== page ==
Bill Mollison

If you let people loose in a landscape and tell them to choose a house site, half of them will go sit on the ridges where they’ll die in the next fire, or where you can’t get water to them. Or they’ll sit in all the dam sites. Or they’ll sit in all the places that will perish in the next big wind.

A great many film stars perched on unstable ravine edges in the canyon systems of Los Angeles will, like the cemeteries there, eventually slide down to join their unfortunate fellows in the canyon floors, with mud, cars, and embalmed or living film stars in one glorious muddy mass. We should not lend our talents to creating such spectacular catastrophes.

You can hit a nail on the head, or cause a machine to do so, and get a fairly predictable result. Hit a dog on the head, and it will either dodge, bite back, or die, but it will never again react in the same way. We can predict only those things we set up to be predictable, not what we encounter in the real world of living and reactive processes.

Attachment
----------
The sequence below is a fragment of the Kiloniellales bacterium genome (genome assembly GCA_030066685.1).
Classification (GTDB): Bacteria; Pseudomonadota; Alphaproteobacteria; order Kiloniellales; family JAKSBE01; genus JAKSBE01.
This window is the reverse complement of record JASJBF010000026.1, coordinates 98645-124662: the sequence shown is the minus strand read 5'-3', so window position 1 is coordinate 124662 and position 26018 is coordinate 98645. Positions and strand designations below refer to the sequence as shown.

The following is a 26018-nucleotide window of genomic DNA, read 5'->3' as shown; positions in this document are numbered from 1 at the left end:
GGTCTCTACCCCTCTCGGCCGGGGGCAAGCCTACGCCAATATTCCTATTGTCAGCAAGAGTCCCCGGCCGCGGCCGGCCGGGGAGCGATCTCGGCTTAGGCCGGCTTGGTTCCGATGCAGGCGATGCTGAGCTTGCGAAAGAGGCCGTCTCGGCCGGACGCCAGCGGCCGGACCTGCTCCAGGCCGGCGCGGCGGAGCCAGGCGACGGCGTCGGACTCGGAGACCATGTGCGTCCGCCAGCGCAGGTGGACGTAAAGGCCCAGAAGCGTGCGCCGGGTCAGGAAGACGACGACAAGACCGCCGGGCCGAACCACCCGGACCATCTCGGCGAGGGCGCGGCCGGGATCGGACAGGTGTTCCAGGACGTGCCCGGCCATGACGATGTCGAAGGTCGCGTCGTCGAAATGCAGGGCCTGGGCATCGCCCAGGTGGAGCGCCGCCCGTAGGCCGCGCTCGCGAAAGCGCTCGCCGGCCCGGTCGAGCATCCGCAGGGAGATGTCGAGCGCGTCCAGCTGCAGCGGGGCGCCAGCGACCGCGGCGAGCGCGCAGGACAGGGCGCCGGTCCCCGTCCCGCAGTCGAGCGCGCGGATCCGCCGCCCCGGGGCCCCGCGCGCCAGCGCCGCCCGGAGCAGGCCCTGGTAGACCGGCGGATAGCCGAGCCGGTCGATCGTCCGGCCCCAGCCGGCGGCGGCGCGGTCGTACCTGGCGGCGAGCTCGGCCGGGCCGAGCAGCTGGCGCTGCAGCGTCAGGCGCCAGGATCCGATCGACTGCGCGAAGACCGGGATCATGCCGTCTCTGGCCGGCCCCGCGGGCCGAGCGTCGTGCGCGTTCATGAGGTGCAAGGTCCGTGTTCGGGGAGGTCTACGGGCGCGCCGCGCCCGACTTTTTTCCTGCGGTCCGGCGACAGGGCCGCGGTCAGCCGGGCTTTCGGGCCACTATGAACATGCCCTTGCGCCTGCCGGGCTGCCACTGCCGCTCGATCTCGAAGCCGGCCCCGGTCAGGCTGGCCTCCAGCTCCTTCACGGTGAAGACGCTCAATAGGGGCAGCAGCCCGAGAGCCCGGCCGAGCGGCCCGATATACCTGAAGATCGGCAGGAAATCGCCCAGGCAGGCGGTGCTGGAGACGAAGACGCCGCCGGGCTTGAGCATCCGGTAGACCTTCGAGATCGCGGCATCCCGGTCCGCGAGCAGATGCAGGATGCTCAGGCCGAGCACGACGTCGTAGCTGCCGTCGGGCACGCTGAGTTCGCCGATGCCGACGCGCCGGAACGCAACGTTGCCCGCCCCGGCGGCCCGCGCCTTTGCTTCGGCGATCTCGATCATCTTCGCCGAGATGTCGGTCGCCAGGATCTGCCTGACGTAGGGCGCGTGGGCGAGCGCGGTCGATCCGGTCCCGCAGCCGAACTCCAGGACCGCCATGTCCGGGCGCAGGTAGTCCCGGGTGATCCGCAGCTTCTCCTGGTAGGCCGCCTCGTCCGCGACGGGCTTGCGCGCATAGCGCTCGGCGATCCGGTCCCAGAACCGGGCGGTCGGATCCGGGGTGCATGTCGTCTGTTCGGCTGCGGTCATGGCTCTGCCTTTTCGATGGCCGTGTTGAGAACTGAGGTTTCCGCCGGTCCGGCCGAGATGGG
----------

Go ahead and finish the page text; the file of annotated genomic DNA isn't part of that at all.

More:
Freezing concentrates sugar (maple sugar), alcohol, and salt solutions as efficiently as heating distils water or alcohol from solutions. Open pans of maple sugar can have the surface ice removed regularly (each day) until a sugar concentrate remains. Salts in water, and alcohol in ferment liquors can be concentrated in the same way.